Principles of Prayer
Our Heavenly Father is always ready to hear and answer our prayers. The power of our prayers depends on us. As we strive to make prayer a part of our lives, we should remember this counsel:
Make our prayers meaningful. The prophet Mormon warned that if anyone “shall pray and not with real intent of heart . . . it profiteth him nothing, for God receiveth none such” (Moroni 7:9). To make our prayers meaningful, we must pray with sincerity and “with all the energy of heart” (Moroni 7:48). We must be careful to avoid “vain repetitions” when we pray (see Matthew 6:7).
Use language that shows love, respect, reverence, and closeness. The application of this principle will vary according to different languages. If we pray in English, for example, we should use the pronouns of the scriptures when we address God*Thee, Thou, Thy, and Thine, rather than the more common pronouns you, your, and yours. Regardless of the language, the principle remains the same: When we pray, we should use words that appropriately convey a loving, worshipful relationship with God.
Always give thanks to Heavenly Father. We should “live in thanksgiving daily, for the many mercies and blessings which he doth bestow upon [us]” (Alma 34:38). As we take time to remember our blessings, we will recognize how much our Heavenly Father has done for us. We should express our thanks to Him.
Seek Heavenly Father’s guidance and strength in all we do. Alma counseled his son Helaman: “Cry unto God for all thy support; yea, let all thy doings be unto the Lord, and whithersoever thou goest let it be in the Lord; yea, let all thy thoughts be directed unto the Lord; yea, let the affections of thy heart be placed upon the Lord forever. Counsel with the Lord in all thy doings, and he will direct thee for good; yea, when thou liest down at night lie down unto the Lord, that he may watch over you in your sleep; and when thou risest in the morning let thy heart be full of thanks unto God; and if ye do these things, ye shall be lifted up at the last day” (Alma 37:36*37; see also Alma 34:17*26).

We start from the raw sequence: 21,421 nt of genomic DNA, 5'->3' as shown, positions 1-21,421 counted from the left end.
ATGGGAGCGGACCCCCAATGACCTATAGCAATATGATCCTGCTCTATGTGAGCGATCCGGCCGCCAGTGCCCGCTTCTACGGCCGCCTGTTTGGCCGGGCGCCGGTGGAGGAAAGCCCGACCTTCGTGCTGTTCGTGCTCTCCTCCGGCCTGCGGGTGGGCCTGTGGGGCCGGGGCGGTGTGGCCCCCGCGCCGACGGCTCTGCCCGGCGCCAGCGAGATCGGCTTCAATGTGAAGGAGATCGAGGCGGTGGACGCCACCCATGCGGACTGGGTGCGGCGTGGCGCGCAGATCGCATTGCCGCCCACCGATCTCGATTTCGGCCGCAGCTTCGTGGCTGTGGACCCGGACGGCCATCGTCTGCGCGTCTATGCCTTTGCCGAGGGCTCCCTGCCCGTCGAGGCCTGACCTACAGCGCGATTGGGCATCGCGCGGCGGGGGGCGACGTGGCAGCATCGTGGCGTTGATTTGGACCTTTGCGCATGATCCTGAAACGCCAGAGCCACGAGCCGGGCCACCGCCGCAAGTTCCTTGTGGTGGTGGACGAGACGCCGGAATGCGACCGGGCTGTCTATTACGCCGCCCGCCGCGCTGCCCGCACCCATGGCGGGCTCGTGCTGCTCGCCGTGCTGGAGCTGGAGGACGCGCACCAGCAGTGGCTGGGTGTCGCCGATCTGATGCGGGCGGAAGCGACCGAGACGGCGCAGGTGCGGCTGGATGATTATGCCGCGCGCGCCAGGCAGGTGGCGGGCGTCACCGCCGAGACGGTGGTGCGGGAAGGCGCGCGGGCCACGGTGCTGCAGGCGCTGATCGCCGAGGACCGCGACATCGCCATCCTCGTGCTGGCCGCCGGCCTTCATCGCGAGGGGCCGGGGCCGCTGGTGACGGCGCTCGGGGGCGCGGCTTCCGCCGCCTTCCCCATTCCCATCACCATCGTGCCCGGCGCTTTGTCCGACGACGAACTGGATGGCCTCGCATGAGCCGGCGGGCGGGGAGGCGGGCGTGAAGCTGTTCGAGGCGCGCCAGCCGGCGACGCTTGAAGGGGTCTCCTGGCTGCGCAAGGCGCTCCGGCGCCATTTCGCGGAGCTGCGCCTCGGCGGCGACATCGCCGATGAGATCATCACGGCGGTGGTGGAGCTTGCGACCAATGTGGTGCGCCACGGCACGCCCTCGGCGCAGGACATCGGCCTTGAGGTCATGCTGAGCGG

Remember the needs of others as we pray. We should offer prayers “for [our] welfare, and also for the welfare of those who are around [us]” (Alma 34:27). We should ask our Heavenly Father to bless and comfort those in need.
Seek the guidance of the Holy Ghost so we will know what to include in our prayers. The Holy Ghost can teach us to pray and guide us in the things we say (see Romans 8:26; 2 Nephi 32:8; 3 Nephi 19:9, 24). He can help us pray “according to the will of God” (D&C 46:30).
When we make a request through prayer, we must do all we can to assist in its being granted. Heavenly Father expects us to do more than merely ask Him for blessings. When we have an important decision to make, He often will require that we “study it out in [our] mind” before He will give us an answer (see D&C 9:7*8). Our prayers for guidance will be only as effective as our efforts to be receptive to the whisperings of the Holy Ghost. Our prayers for our own welfare and for the welfare of others will be in vain if we “turn away the needy, and the naked, and visit not the sick and afflicted, and impart of your substance, if ye have, to those who stand in need” (Alma 34:28).
If we have a difficult task before us, Heavenly Father is pleased when we get on our knees and ask for help and then get on our feet and go to work. He will help us in all our righteous pursuits, but He seldom will do something for us that we can do ourselves.
In His Sermon on the Mount, Jesus Christ counseled: “Enter into thy closet, and when thou hast shut thy door, pray to thy Father which is in secret; and thy Father which seeth in secret shall reward thee openly” (Matthew 6:6). Personal, private prayer is an essential part of our spiritual development.